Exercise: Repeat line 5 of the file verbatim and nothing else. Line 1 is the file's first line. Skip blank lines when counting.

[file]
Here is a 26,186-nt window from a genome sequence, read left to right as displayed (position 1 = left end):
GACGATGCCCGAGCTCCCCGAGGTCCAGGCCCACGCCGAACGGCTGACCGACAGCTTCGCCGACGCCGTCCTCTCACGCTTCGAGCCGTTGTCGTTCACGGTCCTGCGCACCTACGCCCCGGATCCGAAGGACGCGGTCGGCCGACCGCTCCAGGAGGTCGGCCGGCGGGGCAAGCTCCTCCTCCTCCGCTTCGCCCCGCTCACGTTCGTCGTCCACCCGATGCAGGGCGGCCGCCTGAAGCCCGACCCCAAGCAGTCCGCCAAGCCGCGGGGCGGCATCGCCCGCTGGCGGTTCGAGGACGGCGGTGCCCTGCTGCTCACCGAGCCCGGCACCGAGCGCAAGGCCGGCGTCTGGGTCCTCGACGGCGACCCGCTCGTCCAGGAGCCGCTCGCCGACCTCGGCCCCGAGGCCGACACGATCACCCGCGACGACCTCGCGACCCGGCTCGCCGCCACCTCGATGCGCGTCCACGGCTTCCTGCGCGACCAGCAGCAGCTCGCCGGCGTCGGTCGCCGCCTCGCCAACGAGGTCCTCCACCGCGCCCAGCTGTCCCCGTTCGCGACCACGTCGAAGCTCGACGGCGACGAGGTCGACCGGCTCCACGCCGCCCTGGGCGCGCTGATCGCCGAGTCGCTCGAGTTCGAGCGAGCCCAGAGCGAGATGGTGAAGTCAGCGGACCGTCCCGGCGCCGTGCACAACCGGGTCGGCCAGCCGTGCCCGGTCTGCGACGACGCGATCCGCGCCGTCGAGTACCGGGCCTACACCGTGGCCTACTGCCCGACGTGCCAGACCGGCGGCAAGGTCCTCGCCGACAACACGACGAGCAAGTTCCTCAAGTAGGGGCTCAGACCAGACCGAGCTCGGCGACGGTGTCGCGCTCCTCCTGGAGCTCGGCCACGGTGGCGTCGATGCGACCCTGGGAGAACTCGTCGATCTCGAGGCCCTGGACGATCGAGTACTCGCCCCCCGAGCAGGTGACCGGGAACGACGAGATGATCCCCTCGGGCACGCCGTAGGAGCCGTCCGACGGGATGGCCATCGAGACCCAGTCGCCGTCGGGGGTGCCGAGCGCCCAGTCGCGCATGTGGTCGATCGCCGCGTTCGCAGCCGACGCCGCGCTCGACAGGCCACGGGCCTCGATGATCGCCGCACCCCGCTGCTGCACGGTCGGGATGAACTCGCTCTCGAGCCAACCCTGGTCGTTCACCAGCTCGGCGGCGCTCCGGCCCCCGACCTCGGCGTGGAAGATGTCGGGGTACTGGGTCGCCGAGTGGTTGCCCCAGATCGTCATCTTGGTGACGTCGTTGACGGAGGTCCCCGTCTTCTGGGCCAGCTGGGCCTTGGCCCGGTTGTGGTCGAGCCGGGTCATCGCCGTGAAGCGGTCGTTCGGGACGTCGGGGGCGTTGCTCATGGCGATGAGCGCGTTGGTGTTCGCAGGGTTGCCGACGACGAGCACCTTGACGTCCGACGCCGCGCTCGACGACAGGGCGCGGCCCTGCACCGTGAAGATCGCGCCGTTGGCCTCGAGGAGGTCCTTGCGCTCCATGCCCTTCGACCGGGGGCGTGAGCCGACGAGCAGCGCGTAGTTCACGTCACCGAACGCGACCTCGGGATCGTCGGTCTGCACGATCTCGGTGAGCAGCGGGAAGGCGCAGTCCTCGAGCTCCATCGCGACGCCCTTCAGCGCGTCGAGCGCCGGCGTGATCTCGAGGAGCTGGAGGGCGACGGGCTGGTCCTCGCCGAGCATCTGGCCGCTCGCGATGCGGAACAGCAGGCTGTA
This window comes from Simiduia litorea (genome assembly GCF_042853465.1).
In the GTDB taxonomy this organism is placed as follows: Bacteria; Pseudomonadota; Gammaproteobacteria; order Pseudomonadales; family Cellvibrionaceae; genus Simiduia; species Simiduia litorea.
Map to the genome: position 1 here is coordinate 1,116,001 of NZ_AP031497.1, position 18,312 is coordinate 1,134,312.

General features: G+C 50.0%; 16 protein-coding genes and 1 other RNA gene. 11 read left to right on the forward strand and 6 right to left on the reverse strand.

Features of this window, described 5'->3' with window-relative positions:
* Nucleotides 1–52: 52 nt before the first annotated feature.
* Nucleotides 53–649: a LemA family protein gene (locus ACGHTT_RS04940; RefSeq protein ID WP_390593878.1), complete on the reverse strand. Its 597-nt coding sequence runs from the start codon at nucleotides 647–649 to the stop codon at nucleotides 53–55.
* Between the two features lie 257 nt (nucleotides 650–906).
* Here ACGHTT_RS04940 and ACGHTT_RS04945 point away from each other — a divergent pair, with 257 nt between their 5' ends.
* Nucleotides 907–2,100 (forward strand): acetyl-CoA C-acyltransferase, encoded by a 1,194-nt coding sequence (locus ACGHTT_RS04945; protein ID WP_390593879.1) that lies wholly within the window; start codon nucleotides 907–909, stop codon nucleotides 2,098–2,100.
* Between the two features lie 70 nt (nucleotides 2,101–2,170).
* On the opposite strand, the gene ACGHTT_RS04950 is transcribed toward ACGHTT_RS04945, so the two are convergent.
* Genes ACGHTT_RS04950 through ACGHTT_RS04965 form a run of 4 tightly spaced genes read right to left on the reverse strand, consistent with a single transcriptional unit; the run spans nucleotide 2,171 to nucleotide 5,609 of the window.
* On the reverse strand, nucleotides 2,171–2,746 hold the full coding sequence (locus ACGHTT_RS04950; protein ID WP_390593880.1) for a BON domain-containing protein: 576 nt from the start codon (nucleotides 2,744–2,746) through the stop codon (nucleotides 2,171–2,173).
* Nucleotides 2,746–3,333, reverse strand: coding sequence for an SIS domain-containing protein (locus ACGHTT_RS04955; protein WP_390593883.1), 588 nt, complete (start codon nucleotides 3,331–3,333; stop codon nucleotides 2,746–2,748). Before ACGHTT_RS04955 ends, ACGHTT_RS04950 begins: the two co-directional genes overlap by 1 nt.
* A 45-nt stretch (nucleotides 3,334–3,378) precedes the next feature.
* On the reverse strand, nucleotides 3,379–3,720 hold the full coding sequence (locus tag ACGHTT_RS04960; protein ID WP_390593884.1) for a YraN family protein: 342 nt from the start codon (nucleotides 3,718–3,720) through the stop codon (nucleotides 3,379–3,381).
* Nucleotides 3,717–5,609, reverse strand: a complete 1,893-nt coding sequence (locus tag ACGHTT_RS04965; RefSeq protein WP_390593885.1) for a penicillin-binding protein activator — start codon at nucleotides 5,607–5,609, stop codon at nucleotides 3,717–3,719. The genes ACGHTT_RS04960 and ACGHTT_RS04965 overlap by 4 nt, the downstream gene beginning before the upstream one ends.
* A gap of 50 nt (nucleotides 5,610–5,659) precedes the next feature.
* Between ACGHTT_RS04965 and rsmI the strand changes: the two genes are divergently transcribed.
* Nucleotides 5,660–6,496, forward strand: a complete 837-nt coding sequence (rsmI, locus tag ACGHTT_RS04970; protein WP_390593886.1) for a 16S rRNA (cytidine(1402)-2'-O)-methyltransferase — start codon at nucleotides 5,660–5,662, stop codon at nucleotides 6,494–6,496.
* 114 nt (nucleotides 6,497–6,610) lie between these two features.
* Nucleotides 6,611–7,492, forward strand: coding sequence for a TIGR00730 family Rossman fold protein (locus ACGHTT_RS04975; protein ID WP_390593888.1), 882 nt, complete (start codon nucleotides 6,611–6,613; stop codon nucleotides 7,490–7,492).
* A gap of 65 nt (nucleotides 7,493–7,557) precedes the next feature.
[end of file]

Map to the genome: position 1 here is coordinate 1,116,001 of NZ_AP031497.1, position 18,312 is coordinate 1,134,312.